BoE floor could double capital charges on HSBC’s UK home loans

New rules could forcibly push up residential mortgage portfolio’s 5% risk density

HSBC’s capital requirements for internally modelled UK residential mortgages could more than double to £995 million ($1.38 billion) under an incoming Bank of England (BoE) 10% risk-weight floor, according to Risk Quantum analysis. 

The lender reported £6.2 billion of risk-weighted assets (RWAs) for performing retail mortgages covered by the internal ratings-based (IRB) approach as of end-June, equivalent to 5% of the exposures’ face value. A risk density of 10% – as per the weighted average minimum outlined by the BoE – would have doubled RWAs to £12.4 billion, forcing the bank to set aside £502 million more in loss-absorbing equity, which has to be at least 8% of RWAs.



This would have cost HSBC UK 110 basis points of Common Equity Tier 1 ratio, and the group 20bp.

NatWest was the only other major home lender in the country – also including Barclays, Santander UK and Lloyds – whose internally modelled residential mortgage portfolio at end-June had total risk density below the incoming floor, at 8.1%.

The incoming BoE minimum would have inflated NatWest’s RWAs by £3.6 billion, increasing associated capital requirements by £290 million to £1.5 billion. This would have cost the UK unit 60bp of CET1 ratio, and the group 40bp.

What is it?

In July 2021, the BoE’s Prudential Regulatory Authority (PRA) agreed to introduce a 10% exposure-weighted average risk-density floor on banks’ residential UK mortgages’ IRB portfolios. Defaulted exposures are excluded from the calculation.

The new rule will come into force on January 1, 2022.

The figures used in the analysis come from the CR6 tables (CR4 in Santander’s case) in Pillar 3 reports issued by the banking groups’ ring-fenced UK subsidiaries. The risk-density figures are calculated as total RWAs to total exposures, rather than weighted averages, and are thus not an exact predictor of the BoE floor’s impact.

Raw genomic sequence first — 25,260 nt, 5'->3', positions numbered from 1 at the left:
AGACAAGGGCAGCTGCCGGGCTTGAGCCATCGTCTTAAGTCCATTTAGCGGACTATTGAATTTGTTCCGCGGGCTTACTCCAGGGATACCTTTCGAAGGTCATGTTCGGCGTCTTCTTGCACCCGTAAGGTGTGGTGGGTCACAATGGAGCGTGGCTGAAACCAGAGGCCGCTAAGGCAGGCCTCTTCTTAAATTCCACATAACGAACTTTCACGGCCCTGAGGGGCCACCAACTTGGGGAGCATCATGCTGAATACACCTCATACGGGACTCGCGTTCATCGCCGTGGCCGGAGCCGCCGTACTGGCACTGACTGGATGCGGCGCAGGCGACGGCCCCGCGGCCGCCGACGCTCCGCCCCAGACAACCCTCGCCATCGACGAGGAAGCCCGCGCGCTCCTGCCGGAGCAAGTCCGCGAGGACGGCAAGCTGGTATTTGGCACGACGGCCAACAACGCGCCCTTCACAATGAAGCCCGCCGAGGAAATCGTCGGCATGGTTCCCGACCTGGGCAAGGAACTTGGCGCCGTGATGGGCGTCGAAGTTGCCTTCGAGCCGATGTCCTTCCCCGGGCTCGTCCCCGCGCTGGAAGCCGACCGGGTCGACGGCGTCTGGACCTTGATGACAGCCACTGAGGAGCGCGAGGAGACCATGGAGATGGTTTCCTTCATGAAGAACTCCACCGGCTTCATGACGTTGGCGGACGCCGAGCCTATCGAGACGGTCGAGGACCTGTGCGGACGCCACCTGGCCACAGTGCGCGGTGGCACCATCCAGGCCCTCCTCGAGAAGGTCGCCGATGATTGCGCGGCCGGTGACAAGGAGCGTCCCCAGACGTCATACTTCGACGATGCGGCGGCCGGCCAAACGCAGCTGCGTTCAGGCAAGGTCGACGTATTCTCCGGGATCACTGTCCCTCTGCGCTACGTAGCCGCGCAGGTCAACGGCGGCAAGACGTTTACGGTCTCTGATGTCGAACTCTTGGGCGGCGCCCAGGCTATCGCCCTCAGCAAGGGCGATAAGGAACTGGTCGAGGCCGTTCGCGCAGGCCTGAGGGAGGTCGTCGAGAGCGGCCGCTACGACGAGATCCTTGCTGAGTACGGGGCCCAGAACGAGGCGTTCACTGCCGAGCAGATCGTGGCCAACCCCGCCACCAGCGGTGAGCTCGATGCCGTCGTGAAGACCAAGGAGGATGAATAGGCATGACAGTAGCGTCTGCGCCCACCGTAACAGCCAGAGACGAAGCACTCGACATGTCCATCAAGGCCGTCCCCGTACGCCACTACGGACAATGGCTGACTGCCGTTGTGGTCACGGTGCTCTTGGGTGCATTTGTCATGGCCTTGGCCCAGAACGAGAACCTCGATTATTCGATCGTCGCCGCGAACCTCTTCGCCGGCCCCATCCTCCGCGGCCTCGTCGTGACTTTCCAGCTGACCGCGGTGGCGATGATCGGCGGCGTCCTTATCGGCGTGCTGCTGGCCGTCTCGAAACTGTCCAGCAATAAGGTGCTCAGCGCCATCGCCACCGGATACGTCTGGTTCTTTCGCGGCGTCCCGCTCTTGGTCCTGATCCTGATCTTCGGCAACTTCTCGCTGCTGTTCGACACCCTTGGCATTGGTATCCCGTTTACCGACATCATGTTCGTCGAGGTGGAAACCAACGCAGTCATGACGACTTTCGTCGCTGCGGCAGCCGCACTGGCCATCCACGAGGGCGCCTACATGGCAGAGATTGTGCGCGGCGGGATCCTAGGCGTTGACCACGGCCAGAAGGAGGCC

Why it matters

In its final form, the BoE’s intervention is milder than what originally proposed – policymakers initially wanted a 7% risk-weight floor on any individual IRB residential mortgage. That proposal was killed following consultations, meaning banks will still be able to retain exposures with single-digit risk density, as long as the portfolio’s exposures-weighted average density is 10% or more. The PRA said it will examine single-exposure risk parameters carefully as it implements Basel IV reforms.

At a macroeconomic level, the new rule underscores regulators’ heightened worries around housing markets worldwide, which may have turned too hot for their comfort. In the UK, tax breaks for first-time buyers, a glut of savings accrued during stay-at-home orders and changing work patterns supercharged an already-frantic mortgage market. And with existing borrowers using pent-up savings to repay outstandings early, banks were more than happy to tap fresh demand. This confluence of factors made it all the more urgent to ensure the boom is not, in fact, a bubble.

It's not just regulators in Threadneedle Street who have such worries. In the Netherlands, another of Europe’s frothiest housing markets, hefty new floors on internal-model residential mortgages will apply from January 2022. The measure, originally put forward in late 2019, had been frozen indefinitely during the pandemic, but Dutch regulators quickly reversed course in June, noting that “banks are still taking insufficient account of the systemic risk of a housing market correction, while overheating and risky borrowing behaviour are on the rise among homebuyers”.

Get in touch 

Like Risk Quantum? Sign up for free to our daily newsletter and check @RiskQuantum for the latest updates. 

If you have any thoughts on our latest analysis or want to suggest other ways to present and analyse the data, you can email us.

Tell me more

Top UK banks’ RWAs rose in Q2, reversing downward trend

Credit risk exposures shrink share of top UK banks’ RWAs

Riskiness of internationally-active UK banks edged up in 2020

View all bank stories

  • LinkedIn  
  • Save this article
  • Print this page  

Only users who have a paid subscription or are part of a corporate subscription are able to print or copy content.

To access these options, along with all other subscription benefits, please contact [email protected] or view our subscription options here:

You are currently unable to copy this content. Please contact [email protected] to find out more.

You need to sign in to use this feature. If you don’t have a account, please register for a trial.

Sign in
You are currently on corporate access.

To use this feature you will need an individual account. If you have one already please sign in.

Sign in.

Alternatively you can request an individual account here: